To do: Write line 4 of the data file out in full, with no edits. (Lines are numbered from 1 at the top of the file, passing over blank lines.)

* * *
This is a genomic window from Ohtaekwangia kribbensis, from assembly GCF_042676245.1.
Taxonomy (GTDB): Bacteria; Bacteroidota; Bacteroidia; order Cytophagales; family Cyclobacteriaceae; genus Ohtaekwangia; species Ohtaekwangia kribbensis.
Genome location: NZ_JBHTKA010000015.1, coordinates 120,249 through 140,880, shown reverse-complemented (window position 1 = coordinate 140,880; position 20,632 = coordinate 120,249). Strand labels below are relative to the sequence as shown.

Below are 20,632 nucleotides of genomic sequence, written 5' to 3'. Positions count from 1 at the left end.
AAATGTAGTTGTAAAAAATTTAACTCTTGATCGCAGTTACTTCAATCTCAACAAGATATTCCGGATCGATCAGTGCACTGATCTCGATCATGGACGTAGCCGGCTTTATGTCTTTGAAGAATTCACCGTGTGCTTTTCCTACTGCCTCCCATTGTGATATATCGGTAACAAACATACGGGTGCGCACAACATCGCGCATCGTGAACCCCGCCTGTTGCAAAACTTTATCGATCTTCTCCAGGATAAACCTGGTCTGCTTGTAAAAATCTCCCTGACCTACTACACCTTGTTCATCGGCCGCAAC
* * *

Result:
Below are 20,632 nucleotides of genomic sequence, written 5' to 3'. Positions count from 1 at the left end.